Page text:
In the face of rising economic, technological and environmental challenges, UK pharmaceutical companies constantly seek smarter and greener ways to manufacture medicinal products.
Continuous processing is clearly an attractive proposition, since chemicals are manufactured in an ongoing process rather than in discrete batches. This method offers many advantages aside from shortening the scale of development time from laboratory to production. It's less wasteful, more environmentally favourable and potentially safer.
However, industry was slow to respond to these potential opportunities, so Bath stepped in.
In 2006, our researchers filed a patent for a continuous flow reactor. Having subsequently made technological improvements and tested model reactions, the team was poised to engage with industrial partners.
They were able to further demonstrate the viability of continuous processing while responding to the needs of industrial partners, and facilitating the scaling up from laboratory to commercial scale. Following discussions with leading pharmaceutical companies, reactions of interest were identified and studied in more detail.
Working with Mast Carbons International, the team then used novel carbon monoliths as catalyst supports which, in this concept, are retained in the reactor, and demonstrated the viability of such processes. We also developed a laboratory bench-top Mini-Mo (mini-monolith) Reactor that facilitated the translation from laboratory to a pilot-scale Radiator Monolith Reactor.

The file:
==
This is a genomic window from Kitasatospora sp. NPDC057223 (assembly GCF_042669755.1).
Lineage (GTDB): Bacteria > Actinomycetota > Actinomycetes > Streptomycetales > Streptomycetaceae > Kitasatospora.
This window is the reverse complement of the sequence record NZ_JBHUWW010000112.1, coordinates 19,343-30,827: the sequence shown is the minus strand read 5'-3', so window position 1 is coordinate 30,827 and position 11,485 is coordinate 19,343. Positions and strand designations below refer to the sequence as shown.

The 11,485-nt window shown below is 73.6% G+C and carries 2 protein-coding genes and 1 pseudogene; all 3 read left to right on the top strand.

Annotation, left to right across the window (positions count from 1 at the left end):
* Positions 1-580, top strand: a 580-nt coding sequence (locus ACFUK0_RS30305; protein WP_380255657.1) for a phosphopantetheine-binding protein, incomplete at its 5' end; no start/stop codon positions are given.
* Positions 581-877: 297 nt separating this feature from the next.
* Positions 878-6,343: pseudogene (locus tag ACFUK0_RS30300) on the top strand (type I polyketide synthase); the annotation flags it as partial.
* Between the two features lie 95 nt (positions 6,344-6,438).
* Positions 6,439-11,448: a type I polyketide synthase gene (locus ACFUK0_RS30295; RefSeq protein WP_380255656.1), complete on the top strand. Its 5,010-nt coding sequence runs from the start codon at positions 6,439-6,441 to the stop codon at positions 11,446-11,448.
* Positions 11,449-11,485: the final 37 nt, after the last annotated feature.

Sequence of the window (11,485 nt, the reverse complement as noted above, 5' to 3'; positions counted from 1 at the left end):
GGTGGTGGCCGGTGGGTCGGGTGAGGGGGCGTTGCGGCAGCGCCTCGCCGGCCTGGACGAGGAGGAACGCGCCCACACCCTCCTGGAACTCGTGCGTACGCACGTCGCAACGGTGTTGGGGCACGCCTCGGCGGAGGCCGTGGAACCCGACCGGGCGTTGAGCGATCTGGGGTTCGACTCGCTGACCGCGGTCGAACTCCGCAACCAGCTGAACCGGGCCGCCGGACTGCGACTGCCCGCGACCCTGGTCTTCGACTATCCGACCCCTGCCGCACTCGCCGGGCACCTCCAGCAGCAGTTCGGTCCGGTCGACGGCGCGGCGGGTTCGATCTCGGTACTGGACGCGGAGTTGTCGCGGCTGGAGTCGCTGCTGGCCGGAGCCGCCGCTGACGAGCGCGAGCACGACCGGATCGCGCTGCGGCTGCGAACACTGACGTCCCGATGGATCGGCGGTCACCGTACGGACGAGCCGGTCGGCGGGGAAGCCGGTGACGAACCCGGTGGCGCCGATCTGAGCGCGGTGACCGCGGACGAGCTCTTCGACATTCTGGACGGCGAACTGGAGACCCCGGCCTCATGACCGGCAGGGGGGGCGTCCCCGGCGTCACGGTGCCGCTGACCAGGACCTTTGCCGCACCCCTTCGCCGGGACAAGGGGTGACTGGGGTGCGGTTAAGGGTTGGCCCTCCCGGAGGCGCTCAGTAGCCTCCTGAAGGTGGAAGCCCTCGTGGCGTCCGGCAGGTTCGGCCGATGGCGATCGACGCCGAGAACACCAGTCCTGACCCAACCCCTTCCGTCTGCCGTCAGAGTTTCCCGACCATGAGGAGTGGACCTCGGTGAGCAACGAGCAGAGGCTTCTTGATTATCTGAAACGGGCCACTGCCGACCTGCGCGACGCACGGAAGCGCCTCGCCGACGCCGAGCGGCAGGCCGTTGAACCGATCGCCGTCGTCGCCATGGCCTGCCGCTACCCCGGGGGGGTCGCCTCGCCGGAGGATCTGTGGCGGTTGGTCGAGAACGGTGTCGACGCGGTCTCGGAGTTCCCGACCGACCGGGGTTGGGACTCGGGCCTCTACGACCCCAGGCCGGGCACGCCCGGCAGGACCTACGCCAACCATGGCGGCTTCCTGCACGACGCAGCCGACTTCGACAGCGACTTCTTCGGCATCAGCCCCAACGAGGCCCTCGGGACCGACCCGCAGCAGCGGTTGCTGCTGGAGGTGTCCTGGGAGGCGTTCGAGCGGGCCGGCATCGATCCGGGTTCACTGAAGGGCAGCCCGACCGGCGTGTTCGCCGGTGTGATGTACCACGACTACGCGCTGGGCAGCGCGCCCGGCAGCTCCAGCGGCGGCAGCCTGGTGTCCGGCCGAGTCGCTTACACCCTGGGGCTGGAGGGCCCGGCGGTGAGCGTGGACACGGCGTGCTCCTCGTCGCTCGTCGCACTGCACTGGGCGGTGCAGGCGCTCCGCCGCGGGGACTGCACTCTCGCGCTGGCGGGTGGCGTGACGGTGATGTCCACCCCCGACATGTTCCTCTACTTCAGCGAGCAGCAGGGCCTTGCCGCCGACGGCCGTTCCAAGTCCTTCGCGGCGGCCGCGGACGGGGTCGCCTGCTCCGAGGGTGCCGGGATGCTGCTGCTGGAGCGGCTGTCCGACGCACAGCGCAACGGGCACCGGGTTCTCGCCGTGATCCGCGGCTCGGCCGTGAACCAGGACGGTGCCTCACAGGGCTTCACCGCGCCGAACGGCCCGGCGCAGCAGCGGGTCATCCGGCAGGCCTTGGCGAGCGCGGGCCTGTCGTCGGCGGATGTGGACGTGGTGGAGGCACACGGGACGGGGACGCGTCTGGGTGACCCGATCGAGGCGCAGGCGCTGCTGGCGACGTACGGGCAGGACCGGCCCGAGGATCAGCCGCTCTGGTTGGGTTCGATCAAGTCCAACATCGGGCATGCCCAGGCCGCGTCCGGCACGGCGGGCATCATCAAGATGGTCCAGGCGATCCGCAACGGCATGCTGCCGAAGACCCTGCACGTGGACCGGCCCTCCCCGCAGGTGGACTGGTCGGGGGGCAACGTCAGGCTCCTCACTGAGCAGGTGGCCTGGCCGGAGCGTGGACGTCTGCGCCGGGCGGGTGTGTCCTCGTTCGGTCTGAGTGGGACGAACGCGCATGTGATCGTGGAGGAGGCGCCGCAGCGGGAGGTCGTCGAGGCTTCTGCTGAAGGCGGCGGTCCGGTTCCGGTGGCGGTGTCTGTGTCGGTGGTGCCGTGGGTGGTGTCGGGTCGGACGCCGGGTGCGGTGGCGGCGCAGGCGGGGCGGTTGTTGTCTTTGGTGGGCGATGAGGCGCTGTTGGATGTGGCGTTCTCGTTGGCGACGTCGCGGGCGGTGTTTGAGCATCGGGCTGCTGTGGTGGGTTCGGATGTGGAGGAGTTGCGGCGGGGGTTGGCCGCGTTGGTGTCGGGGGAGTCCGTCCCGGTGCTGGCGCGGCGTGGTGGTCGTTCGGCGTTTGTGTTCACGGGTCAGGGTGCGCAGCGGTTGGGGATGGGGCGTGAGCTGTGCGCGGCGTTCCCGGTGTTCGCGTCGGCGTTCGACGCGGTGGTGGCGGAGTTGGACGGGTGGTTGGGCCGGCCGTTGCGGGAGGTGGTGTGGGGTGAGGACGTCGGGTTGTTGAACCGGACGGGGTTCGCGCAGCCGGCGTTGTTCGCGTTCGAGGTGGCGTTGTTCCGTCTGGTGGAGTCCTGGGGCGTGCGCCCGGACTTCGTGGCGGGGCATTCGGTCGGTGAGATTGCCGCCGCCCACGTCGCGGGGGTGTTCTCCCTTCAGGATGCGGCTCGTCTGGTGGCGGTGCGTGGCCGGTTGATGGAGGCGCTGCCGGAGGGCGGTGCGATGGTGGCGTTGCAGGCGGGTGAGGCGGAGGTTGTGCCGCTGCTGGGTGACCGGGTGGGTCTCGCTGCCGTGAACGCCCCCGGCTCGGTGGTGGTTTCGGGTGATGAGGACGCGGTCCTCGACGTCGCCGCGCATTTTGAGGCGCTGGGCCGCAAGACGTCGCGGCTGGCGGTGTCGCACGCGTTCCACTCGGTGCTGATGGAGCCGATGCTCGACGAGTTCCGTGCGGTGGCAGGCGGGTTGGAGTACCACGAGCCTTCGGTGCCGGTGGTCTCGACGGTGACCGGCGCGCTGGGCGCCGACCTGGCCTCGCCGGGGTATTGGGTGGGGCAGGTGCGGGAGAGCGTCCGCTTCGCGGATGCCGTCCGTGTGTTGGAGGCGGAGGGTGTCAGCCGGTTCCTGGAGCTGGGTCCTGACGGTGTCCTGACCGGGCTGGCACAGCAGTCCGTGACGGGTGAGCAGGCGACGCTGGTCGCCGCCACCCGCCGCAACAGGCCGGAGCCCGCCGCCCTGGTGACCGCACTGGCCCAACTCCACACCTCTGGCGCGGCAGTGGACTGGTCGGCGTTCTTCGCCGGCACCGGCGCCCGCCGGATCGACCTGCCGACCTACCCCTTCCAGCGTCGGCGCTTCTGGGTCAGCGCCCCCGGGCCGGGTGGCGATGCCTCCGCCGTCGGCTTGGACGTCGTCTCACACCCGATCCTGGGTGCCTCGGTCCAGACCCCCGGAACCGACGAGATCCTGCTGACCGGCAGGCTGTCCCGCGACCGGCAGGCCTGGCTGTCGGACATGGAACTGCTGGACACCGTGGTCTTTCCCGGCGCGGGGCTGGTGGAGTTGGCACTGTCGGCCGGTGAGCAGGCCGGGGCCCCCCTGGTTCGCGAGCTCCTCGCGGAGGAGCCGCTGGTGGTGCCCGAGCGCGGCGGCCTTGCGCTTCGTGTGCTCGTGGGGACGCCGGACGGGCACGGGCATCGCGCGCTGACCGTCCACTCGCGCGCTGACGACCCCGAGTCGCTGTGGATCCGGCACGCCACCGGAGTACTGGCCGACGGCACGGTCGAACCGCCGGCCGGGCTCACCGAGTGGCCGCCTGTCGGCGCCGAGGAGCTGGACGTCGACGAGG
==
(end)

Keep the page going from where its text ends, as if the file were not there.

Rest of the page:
We realised that this type of process could be used to achieve more sustainable manufacture of pharmaceuticals, where either partial oxidation reactions or hydrogenation reactions take place, such as in the manufacture of Paracetamol. Negotiations took place with industrial partners concerning the commercial development of continuous process reactors, drawing on Bath’s designs.
The technology offers multiple commercial opportunities. There's clear potential for pharmaceutical companies and their external suppliers to develop more sustainable methods for manufacturing conventional pharmaceuticals. However, the best may come from new drugs and reaction pathways.